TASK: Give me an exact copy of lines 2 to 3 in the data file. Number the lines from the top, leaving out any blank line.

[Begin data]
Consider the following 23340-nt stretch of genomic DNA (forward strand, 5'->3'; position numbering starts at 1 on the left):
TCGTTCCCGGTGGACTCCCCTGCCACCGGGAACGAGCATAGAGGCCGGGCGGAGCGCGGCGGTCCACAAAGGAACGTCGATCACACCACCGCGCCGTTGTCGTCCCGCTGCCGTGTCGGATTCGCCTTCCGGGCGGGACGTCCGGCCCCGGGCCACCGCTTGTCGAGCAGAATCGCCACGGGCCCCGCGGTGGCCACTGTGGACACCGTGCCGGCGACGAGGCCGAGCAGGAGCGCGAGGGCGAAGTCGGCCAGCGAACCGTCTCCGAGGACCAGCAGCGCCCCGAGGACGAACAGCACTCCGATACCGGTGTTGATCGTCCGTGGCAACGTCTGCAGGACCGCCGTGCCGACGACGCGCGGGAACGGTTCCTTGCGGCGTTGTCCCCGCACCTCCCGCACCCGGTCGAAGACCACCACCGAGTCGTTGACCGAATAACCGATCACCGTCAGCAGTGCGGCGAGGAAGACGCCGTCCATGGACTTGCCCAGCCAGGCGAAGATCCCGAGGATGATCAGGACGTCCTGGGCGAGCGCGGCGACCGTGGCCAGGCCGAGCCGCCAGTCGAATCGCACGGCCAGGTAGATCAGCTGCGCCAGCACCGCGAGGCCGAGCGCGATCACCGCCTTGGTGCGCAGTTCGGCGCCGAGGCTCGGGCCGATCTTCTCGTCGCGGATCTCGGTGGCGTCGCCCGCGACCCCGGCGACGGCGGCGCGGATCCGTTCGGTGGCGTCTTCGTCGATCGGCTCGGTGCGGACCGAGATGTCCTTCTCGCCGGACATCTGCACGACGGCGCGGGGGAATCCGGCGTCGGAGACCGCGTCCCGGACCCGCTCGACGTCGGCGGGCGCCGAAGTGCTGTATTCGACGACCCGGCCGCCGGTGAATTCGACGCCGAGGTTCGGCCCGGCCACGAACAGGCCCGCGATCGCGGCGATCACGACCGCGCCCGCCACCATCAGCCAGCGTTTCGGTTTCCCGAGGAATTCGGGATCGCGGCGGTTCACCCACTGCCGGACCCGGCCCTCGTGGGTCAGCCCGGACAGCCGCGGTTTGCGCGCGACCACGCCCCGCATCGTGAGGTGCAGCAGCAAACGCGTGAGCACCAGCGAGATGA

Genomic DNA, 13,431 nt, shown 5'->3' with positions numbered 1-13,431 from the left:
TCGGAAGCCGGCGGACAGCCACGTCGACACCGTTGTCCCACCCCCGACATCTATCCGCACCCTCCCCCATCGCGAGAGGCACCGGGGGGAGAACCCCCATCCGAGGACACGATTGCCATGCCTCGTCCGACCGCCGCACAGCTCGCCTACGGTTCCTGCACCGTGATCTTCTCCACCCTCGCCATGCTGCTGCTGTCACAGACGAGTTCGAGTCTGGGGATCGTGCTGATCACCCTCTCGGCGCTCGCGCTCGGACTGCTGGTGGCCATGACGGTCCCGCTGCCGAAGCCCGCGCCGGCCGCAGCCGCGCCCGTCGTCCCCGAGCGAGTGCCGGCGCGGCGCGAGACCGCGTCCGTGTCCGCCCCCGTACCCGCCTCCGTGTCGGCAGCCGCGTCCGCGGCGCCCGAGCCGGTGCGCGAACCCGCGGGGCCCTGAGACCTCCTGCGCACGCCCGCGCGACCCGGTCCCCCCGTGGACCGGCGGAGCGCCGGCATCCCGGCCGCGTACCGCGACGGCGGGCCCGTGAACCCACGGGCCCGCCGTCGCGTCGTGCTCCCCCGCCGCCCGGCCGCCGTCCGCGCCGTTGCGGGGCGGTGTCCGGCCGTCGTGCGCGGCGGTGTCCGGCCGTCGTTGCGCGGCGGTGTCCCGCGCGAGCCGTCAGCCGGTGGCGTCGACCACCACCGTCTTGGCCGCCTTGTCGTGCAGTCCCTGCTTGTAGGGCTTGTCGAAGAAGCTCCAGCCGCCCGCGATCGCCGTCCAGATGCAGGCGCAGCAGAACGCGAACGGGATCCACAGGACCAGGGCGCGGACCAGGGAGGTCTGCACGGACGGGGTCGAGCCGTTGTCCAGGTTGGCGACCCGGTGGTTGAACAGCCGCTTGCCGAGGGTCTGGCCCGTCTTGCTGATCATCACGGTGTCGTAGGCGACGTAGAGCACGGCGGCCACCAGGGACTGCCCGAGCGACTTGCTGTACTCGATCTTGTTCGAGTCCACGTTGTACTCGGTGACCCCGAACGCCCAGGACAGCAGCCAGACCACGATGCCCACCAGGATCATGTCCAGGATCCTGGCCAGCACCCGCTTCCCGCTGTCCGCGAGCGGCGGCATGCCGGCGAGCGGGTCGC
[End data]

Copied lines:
TCGTTCCCGGTGGACTCCCCTGCCACCGGGAACGAGCATAGAGGCCGGGCGGAGCGCGGCGGTCCACAAAGGAACGTCGATCACACCACCGCGCCGTTGTCGTCCCGCTGCCGTGTCGGATTCGCCTTCCGGGCGGGACGTCCGGCCCCGGGCCACCGCTTGTCGAGCAGAATCGCCACGGGCCCCGCGGTGGCCACTGTGGACACCGTGCCGGCGACGAGGCCGAGCAGGAGCGCGAGGGCGAAGTCGGCCAGCGAACCGTCTCCGAGGACCAGCAGCGCCCCGAGGACGAACAGCACTCCGATACCGGTGTTGATCGTCCGTGGCAACGTCTGCAGGACCGCCGTGCCGACGACGCGCGGGAACGGTTCCTTGCGGCGTTGTCCCCGCACCTCCCGCACCCGGTCGAAGACCACCACCGAGTCGTTGACCGAATAACCGATCACCGTCAGCAGTGCGGCGAGGAAGACGCCGTCCATGGACTTGCCCAGCCAGGCGAAGATCCCGAGGATGATCAGGACGTCCTGGGCGAGCGCGGCGACCGTGGCCAGGCCGAGCCGCCAGTCGAATCGCACGGCCAGGTAGATCAGCTGCGCCAGCACCGCGAGGCCGAGCGCGATCACCGCCTTGGTGCGCAGTTCGGCGCCGAGGCTCGGGCCGATCTTCTCGTCGCGGATCTCGGTGGCGTCGCCCGCGACCCCGGCGACGGCGGCGCGGATCCGTTCGGTGGCGTCTTCGTCGATCGGCTCGGTGCGGACCGAGATGTCCTTCTCGCCGGACATCTGCACGACGGCGCGGGGGAATCCGGCGTCGGAGACCGCGTCCCGGACCCGCTCGACGTCGGCGGGCGCCGAAGTGCTGTATTCGACGACCCGGCCGCCGGTGAATTCGACGCCGAGGTTCGGCCCGGCCACGAACAGGCCCGCGATCGCGGCGATCACGACCGCGCCCGCCACCATCAGCCAGCGTTTCGGTTTCCCGAGGAATTCGGGATCGCGGCGGTTCACCCACTGCCGGACCCGGCCCTCGTGGGTCAGCCCGGACAGCCGCGGTTTGCGCGCGACCACGCCCCGCATCGTGAGGTGCAGCAGCAAACGCGTGAGCACCAGCGAGATGA

Genomic DNA, 13,431 nt, shown 5'->3' with positions numbered 1-13,431 from the left: